President." The son of a Baptist preacher who had emigrated from northern Ireland, Arthur was born in Fairfield, Vermont, in 1829. He was graduated from Union College in 1848, taught school, was admitted to the bar, and practiced law in New York City. Early in the Civil War he served as Quartermaster General of the State of New York. President Grant in 1871 appointed him Collector of the Port of New York. Arthur effectively marshalled the thousand Customs House employees under his supervision on behalf of Roscoe Conkling's Stalwart Republican machine. Honorable in his personal life and his public career, Arthur nevertheless was a firm believer in the spoils system when it was coming under vehement attack from reformers. He insisted upon honest administration of the Customs House, but staffed it with more employees than it needed, retaining them for their merit as party workers rather than as Government officials. In 1878 President Hayes, attempting to reform the Customs House, ousted Arthur. Conkling and his followers tried to win redress by fighting for the renomination of Grant at the 1880 Republican Convention. Failing, they reluctantly accepted the nomination of Arthur for the Vice Presidency.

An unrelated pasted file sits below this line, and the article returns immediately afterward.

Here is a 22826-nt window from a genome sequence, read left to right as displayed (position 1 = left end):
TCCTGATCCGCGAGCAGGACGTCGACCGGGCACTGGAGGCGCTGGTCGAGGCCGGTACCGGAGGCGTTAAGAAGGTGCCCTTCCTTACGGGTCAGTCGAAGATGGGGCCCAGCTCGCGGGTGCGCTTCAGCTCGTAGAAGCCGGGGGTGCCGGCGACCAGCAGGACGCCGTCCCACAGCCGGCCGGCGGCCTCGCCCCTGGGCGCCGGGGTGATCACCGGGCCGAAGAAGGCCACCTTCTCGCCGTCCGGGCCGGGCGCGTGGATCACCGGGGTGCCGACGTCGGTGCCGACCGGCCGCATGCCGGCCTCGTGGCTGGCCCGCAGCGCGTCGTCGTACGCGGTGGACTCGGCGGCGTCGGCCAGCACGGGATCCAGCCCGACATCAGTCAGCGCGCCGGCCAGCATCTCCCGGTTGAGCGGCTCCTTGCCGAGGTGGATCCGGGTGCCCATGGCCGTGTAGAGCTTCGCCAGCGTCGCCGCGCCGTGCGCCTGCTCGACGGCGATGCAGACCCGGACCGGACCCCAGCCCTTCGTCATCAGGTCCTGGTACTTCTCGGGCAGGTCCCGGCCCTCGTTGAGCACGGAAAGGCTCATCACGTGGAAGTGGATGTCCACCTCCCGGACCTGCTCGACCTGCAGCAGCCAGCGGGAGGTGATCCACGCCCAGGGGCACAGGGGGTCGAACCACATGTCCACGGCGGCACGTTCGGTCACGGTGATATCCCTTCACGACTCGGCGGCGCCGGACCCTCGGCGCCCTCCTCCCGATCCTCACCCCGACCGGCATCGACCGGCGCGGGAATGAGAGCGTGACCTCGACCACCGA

During his brief tenure as Vice President, Arthur stood firmly beside Conkling in his patronage struggle against President Garfield. But when Arthur succeeded to the Presidency, he was eager to prove himself above machine politics. Avoiding old political friends, he became a man of fashion in his garb and associates, and often was seen with the elite of Washington, New York, and Newport. To the indignation of the Stalwart Republicans, the onetime Collector of the Port of New York became, as President, a champion of civil service reform. Public pressure, heightened by the assassination of Garfield, forced an unwieldy Congress to heed the President. In 1883 Congress passed the Pendleton Act, which established a bipartisan Civil Service Commission, forbade levying political assessments against officeholders, and provided for a "classified system" that made certain Government positions obtainable only through competitive written examinations. The system protected employees against removal for political reasons. Acting independently of party dogma, Arthur also tried to lower tariff rates so the Government would not be embarrassed by annual surpluses of revenue. Congress raised about as many rates as it trimmed, but Arthur signed the Tariff Act of 1883. Aggrieved Westerners and Southerners looked to the Democratic Party for redress, and the tariff began to emerge as a major political issue between the two parties. The Arthur Administration enacted the first general Federal immigration law. Arthur approved a measure in 1882 excluding paupers, criminals, and lunatics. Congress suspended Chinese immigration for ten years, later making the restriction permanent. Arthur demonstrated as President that he was above factions within the Republican Party, if indeed not above the party itself. Perhaps in part his reason was the well-kept secret he had known since a year after he succeeded to the Presidency, that he was suffering from a fatal kidney disease. He kept himself in the running for the Presidential nomination in 1884 in order not to appear that he feared defeat, but was not renominated, and died in 1886. Publisher Alexander K. McClure recalled, "No man ever entered the Presidency so profoundly and widely distrusted, and no one ever retired ... more generally respected."